In its legal considerations, the Constitutional Court (MK) explains that campaign restrictions in elections can be implemented by limiting the timing, media used, funding, as well as specific locations or places. Restrictions on campaigning based on location are based on several principles aimed at preserving the neutrality and integrity of the electoral process, preventing disruptions to public activities in specific places, and avoiding the misuse of public facilities.
"However, the principle of balance requires a balance between the rights and interests of candidates or political parties campaigning and the rights and interests of the general public and public institutions. Meanwhile, the principle of neutrality requires that certain public places remain neutral from practical political elements to ensure neutrality in the use of public resources. Based on these two principles, the prohibition or restriction of certain public places from being used for campaign activities is a necessity in conducting honest and fair elections," page 40 of Constitutional Court Decision No.65/PUU-XXI/2023.
In its decision, the Constitutional Court (MK) amended the campaign regulation in Article 280, paragraph (1), letter h to read as follows: "Using government facilities, places of worship, and educational institutions, except for government facilities and educational institutions, as long as they obtain permission from the responsible party for the facility and attend without election campaign attributes." This differs from the previous wording in the Explanation of the same article in Law No. 7/2017 on Elections, which stated: "Government facilities, places of worship, and educational institutions can be used if election participants are present without election campaign attributes upon invitation from the responsible party for the government facility, place of worship, and educational institution."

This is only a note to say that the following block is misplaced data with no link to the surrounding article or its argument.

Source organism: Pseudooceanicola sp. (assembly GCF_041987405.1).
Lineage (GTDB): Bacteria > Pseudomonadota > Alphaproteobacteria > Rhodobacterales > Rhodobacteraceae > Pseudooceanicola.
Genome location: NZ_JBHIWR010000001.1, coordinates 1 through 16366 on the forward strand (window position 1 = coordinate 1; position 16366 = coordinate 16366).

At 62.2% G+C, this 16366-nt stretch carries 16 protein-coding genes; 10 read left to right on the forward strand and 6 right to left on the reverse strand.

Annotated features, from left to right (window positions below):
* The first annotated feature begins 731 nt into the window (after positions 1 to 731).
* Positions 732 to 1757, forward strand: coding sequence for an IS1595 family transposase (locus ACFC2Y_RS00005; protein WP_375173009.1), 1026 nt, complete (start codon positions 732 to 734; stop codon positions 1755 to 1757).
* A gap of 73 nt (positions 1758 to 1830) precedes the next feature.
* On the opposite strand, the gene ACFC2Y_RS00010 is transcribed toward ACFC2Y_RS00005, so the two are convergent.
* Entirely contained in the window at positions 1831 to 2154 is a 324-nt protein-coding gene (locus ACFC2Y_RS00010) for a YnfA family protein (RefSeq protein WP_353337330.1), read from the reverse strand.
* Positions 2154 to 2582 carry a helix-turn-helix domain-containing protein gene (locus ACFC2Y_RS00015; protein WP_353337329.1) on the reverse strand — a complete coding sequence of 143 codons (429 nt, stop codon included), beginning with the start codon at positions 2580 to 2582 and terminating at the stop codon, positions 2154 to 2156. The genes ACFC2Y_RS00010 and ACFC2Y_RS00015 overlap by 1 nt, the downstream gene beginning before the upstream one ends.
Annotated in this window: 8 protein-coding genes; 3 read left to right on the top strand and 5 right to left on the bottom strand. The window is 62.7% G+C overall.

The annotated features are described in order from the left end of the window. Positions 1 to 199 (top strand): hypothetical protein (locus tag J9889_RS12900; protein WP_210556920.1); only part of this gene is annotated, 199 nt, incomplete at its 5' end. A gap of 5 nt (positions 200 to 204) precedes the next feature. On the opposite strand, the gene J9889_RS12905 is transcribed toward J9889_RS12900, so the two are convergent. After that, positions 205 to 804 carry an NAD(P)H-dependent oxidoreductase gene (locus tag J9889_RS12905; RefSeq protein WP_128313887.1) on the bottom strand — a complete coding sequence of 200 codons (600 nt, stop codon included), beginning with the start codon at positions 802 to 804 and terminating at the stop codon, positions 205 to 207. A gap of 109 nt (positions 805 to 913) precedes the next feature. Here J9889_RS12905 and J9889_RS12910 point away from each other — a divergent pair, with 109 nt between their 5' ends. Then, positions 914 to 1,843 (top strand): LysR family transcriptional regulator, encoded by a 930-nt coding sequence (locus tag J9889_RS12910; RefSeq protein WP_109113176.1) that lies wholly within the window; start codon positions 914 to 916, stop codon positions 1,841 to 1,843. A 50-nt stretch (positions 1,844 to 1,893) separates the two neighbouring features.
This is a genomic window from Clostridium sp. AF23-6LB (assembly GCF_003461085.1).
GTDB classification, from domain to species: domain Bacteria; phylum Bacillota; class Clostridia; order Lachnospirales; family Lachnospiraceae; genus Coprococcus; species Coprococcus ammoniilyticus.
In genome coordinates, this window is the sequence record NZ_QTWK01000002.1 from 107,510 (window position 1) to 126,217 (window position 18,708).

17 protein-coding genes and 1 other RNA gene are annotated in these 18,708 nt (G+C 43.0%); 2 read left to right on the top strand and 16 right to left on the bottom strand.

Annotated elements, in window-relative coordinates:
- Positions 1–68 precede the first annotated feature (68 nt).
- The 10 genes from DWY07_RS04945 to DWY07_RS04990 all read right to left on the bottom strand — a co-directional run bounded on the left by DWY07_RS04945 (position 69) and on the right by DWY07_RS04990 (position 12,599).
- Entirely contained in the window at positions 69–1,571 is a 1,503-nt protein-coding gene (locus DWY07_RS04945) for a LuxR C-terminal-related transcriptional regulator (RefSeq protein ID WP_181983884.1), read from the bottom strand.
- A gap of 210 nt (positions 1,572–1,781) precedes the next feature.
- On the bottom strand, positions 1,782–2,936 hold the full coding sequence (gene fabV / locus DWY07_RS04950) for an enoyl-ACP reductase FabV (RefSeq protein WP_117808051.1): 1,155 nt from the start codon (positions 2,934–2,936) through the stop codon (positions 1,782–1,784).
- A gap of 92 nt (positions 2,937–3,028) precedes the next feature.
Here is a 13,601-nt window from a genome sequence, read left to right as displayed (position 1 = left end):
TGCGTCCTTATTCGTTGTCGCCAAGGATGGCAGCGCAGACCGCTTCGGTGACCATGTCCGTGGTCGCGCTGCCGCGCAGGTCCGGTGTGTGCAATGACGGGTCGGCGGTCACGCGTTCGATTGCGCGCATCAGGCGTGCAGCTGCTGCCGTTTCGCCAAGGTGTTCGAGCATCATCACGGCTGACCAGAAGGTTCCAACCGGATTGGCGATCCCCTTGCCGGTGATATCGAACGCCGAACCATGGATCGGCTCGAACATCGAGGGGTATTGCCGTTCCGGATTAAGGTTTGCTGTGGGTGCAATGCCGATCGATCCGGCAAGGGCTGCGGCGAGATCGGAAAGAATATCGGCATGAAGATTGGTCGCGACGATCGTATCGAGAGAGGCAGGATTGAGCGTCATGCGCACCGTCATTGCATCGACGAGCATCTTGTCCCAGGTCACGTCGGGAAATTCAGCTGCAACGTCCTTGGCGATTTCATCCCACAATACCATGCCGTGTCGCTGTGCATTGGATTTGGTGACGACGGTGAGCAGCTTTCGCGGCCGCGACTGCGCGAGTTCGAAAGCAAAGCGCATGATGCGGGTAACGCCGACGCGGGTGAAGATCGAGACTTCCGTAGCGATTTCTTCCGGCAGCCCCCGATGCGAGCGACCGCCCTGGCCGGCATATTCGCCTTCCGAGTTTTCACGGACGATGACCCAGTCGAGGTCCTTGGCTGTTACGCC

Thus, the Constitutional Court (MK) made two changes. First, it included the norm "as long as they obtain permission from the responsible party for the facility and attend without election campaign attributes" within the body of the article. Second, it changed the phrase from "upon invitation from the responsible party" to "as long as they obtain permission from the responsible party." This regulation of "obtaining permission" is similar to the wording in Law No. 12/2003.
Campuses can encourage substantive campaign debates.
The lively discussion about campaigning in educational institutions should be embraced by the academic community. Campus communities or groups can design party debates and candidate debates with selected issues or priorities as creatively as possible.
The choice of issues to address is limitless. It can range from worsening air pollution, climate change that could lead to food crises, environmental degradation, renewable energy, inclusive and marginalized-friendly participatory governance, reforms in various sectors, opportunities in technology utilization, economic diversification, to more inclusive open space issues and policies needed by youth.
Seizing public space for substantive issues doesn't even have to wait for campaign periods. Young people should not give in to narrative diversions that focus on trivial matters like identity politics based on ethnicity, religion, race, or even coalition name changes.
Campaigning in the form of candidate debates or party debates in educational institutions is not a problem, as long as it is fair and provides equal opportunities to all parties. The public needs many stages that can showcase and evaluate all those who could potentially hold government positions. We should not end up electing individuals who are far removed from what they have promised or offered. 
Translated by Catherine Natalia